The Day You Saved My Life is a touching and thought-provoking novel that raises moral questions about the nature of love, passion, and the ties that bind us. It’s a little slower than some of Candlish’s other books but that’s ok, it also has more depth. The way Candlish delves into the psyches of Holly and Joanna had me hooked from the first page to the last. I highly recommend it to anyone who enjoys modern women’s fiction.
In Those People Candlish uses her usual setting of an upscale London neighborhood to tell a thrilling tale of escalating class warfare. What makes this one of the best Louise Candlish books is how she plays around with the structure. The novel starts with a tease about the horrific death of an unnamed character before jumping back in time by 8 weeks to explain the events leading up to the murder.
Compared to most Candlish books the novel has quite a lot of main characters. We have the successful Ralph and his domineering wife, Tess. The stressed-out young parents Ant and Em and the ambitious Sissy, who has just started her own bed and breakfast.
Neighbor from Hell
All the characters get along well until Darren, a complete commoner, moves into the neighborhood after inheriting a house from his aunt. Darren plays loud music, leaves junk cars outside his house, and generally makes a nuisance of himself. What follows is class warfare as the neighborhood unites to get rid of Darren, by any means possible.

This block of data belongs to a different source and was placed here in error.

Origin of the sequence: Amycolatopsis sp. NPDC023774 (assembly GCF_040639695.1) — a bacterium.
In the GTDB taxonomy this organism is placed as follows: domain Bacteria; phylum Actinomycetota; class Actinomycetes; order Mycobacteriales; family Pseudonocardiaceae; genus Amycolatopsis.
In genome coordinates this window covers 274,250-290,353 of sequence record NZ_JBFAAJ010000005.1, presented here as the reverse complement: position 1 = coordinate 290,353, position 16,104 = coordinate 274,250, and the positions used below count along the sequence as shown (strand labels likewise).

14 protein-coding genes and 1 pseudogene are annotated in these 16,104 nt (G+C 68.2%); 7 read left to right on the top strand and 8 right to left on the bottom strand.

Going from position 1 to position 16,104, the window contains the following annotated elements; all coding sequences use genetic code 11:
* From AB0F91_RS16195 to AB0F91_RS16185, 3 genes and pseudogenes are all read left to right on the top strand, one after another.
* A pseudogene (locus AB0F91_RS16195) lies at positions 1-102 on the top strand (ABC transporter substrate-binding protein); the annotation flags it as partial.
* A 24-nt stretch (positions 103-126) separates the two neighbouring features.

Candlish has a lot of fun with this setup. What makes this one of my top Louise Candlish books is the brilliantly witty and wryly intelligent writing as Candlish manages to send up both the snobbish neighbors and the irritating Darren. Some of the plot twists and turns strain credulity at times, but with writing this good I didn’t really care.
Told in the first person, The Second Husband tells the story of Kate Easton, a 30-something divorced single mother, and her seventeen-year-old daughter. Kate’s ex-husband, Alistair, is getting remarried. To top things off, Kate is struggling to make ends meet and so has been forced to look for a lodger.
Everything changes for her however when the charming Davis moves in next door. Kate quickly falls for his, charming, charismatic ways and he’s the key to distracting her from all the other family drama going on.
Since this is a Candlish book, you can probably guess there’s a twist coming. Everything seems perfect until after Kate and Davis tie the knot. Only then does she make a discovery that threatens to destroy her entire family.
What holds this back from being one of the best books by Louise Candlish is how predictable it all is. If you’ve read the title or the novel’s tagline, then you’ll see the big “twist” coming a mile away. Thankfully, the book is saved by Candlish’s characterizations of Kate and her daughter, who are utterly likable. Even if I saw the ending coming, I enjoyed watching Kate get there.
The best novels by Louise Candlish are defined by their fleshed-out settings and casts of likable, realistic characters. No one does urban drama quite like Candlish. She is one of the best at examining seemingly idyllic neighborhoods and peaking behind the twitching curtains.
Louise Candlish book reviews often describe her books as “chick-lit” which I think does them a disservice. While certainly books like “The Second Husband” certainly fit that tag, the best-selling Louise Candlish books, like “The Other Passenger” are mystery thrillers that belong with the greats of the genre.
Alissa is an avid reader, blogger, and wannabe writer. (She's a much better cook than a writer actually). Alissa is married, has one human, one feline, and two canine kids. She always looks a mess and never meets a deadline.